I recently arranged a meeting for Dietitians in my city. I invited some of my favorite farmers from Five and Two Farms, a small farm extension agent and a market gardener and Horticulturist. I also invited a large scale community farmer but they declined, another said yes but couldn't make it.
The reason I wanted this meeting was to provide an opportunity for local dietitians and agriculture experts to connect, learn, share ideas and work together. As a new farmer myself and registered dietitian I see the connections. The event was well attended and folks had a great discussion.
On the panel we had Joey Ayers and Freddie Robinson from Five and Two Farms in Yadkin county, very close to my farm. They grow mostly for the food insecure in High tunnels and using hydroponics, they have a heart for growing nutritious food for the community and feeding the hungry not only that their dream is to teach folks how to grow their own food. They sell vegetables on site and I asked them to bring some to sell this made my day, I personally want all meetings to have local produce showcased.
I wanted a commodity farmer present to show how we can all live in harmony my farm is surrounded by large farms growing corn and soy and we all get along. Five and Two farms is leased from one of these bigger land owners. We need all farms in the countryside, in the cities, school gardens and home gardens to grow healthy food thats accessible for all.
We also had Tyler O'Mara a market gardener (he grew a big garden and sold to a local farmers market) and is a horticulturist I am a master gardener volunteer and met him at The Tanglewood arboretum he's great very willing to support others and share his ups and downs growing vegetables to sell.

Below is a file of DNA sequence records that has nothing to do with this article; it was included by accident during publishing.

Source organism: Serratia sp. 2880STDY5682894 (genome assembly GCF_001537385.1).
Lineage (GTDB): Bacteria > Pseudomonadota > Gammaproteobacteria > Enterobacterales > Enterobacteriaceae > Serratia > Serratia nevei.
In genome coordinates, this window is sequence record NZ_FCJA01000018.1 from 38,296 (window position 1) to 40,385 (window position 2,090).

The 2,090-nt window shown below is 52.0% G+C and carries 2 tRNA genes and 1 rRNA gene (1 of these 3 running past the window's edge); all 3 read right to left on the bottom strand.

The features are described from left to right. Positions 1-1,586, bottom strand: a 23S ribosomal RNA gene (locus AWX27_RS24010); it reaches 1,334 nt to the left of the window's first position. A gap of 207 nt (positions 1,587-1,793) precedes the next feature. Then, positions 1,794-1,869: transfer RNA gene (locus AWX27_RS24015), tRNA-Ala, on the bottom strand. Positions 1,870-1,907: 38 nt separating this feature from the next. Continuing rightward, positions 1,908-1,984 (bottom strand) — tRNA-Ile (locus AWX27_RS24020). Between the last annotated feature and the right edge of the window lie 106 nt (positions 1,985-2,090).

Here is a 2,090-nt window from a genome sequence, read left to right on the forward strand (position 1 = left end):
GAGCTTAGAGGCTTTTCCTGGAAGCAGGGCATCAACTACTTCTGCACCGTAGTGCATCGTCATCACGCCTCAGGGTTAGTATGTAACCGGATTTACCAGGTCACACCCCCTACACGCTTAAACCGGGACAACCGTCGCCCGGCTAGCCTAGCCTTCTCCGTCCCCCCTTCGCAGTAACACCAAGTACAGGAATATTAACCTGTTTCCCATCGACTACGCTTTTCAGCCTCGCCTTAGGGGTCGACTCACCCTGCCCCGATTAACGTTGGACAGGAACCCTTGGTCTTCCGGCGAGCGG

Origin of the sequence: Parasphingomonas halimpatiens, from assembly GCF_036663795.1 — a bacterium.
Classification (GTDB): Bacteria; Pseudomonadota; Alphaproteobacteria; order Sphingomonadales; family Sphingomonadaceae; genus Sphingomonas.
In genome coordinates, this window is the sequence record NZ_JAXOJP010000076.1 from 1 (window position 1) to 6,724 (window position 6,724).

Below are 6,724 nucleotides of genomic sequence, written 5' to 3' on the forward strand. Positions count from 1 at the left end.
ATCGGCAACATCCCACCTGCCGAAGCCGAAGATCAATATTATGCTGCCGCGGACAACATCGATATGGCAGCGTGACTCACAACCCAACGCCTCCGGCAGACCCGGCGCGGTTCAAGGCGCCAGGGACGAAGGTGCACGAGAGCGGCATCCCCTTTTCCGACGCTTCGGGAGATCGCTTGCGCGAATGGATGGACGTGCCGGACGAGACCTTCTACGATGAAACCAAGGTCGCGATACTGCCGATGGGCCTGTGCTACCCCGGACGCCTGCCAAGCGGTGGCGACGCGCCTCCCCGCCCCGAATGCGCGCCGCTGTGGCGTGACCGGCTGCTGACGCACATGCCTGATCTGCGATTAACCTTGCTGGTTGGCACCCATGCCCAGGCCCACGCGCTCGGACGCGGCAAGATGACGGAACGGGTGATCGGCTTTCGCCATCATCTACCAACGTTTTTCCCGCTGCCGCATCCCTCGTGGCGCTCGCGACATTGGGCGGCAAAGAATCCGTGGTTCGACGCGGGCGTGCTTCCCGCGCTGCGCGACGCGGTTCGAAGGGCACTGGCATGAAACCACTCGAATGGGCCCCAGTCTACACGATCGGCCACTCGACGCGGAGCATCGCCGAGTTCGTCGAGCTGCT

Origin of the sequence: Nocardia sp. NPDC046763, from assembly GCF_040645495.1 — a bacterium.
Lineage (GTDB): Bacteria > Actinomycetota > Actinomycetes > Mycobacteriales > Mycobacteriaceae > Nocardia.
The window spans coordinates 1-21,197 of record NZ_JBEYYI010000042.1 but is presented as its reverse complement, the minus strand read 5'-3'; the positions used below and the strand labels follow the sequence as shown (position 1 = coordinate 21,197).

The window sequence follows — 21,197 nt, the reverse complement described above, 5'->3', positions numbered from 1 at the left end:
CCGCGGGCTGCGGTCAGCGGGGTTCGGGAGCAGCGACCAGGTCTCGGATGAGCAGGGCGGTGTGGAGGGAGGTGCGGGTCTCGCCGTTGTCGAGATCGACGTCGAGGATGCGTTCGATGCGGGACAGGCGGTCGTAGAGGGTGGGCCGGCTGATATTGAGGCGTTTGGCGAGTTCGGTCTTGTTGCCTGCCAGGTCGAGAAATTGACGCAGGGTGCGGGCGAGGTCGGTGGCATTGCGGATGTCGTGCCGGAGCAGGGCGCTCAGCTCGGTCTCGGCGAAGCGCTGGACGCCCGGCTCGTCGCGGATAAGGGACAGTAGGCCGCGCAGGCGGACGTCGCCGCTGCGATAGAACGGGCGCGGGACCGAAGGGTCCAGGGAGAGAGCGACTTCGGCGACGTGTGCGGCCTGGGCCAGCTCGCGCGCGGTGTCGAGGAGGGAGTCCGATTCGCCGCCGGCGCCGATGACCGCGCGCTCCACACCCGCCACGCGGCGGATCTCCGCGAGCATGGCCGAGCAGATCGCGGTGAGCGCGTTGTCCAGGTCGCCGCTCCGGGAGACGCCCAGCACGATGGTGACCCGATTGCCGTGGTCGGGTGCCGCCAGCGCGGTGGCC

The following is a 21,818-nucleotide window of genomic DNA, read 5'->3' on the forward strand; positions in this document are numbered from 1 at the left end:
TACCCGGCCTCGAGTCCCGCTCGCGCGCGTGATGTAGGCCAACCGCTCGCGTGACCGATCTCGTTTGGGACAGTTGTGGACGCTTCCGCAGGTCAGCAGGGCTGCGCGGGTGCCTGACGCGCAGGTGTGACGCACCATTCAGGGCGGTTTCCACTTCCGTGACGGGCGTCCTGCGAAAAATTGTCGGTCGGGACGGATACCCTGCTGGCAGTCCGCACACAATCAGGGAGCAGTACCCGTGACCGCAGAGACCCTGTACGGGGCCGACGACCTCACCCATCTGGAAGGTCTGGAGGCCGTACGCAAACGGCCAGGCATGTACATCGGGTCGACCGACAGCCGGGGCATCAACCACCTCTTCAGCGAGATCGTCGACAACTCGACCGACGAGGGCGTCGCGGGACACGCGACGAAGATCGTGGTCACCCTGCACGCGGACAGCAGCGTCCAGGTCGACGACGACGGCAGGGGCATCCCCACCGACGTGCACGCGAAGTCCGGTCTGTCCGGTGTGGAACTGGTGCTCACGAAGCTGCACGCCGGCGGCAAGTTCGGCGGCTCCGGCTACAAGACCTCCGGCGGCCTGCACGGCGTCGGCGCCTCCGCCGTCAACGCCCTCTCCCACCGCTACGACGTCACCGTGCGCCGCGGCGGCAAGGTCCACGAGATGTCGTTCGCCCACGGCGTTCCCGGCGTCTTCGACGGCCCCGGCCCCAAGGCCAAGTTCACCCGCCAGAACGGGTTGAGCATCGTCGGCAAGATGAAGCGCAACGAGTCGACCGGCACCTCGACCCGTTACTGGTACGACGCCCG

Mary Jac Brennan a small farms extension agent was on the panel too. The cooperative extension is an amazing resource taking research from the Universities and sharing best approaches with the farmers and the public.
The same morning I had met Michael Banner and Stephen Johnson at our first Triad Farmers meet up. Michael is an Urban farmer in a lower socio economic area of the city and went through the Urban farm school a 12 week program coordinated by Mary Jac to train urban farmers how to farm and sell their produce. What inspires me about Michael is by gardening he has mentored and inspired 8 other families in his neighborhood to grow vegetables. There is hope, and really folks struggling in Urban areas face similar challenges to folks in Rural areas we are all the same but sometimes I feel folks don't realize that.
Michael Banner at the back, next to him is Stephen Johnson an Urban farmer at Elam gardens in Greensboro and Gabrielle Serang Hellinger an awesome home gardener.
Local Winston Salem Dietitians with their lettuce. As folks chatted it was encouraging to see how we have the same vision for a healthy community and food and agriculture go hand in hand.
Freddie, me, Tyler, Mary Jac and Joey.
All in all it was a good meeting and I hope the connections and conversations between nutrition professionals and agriculture experts and farmers continue for a stronger and healthier community.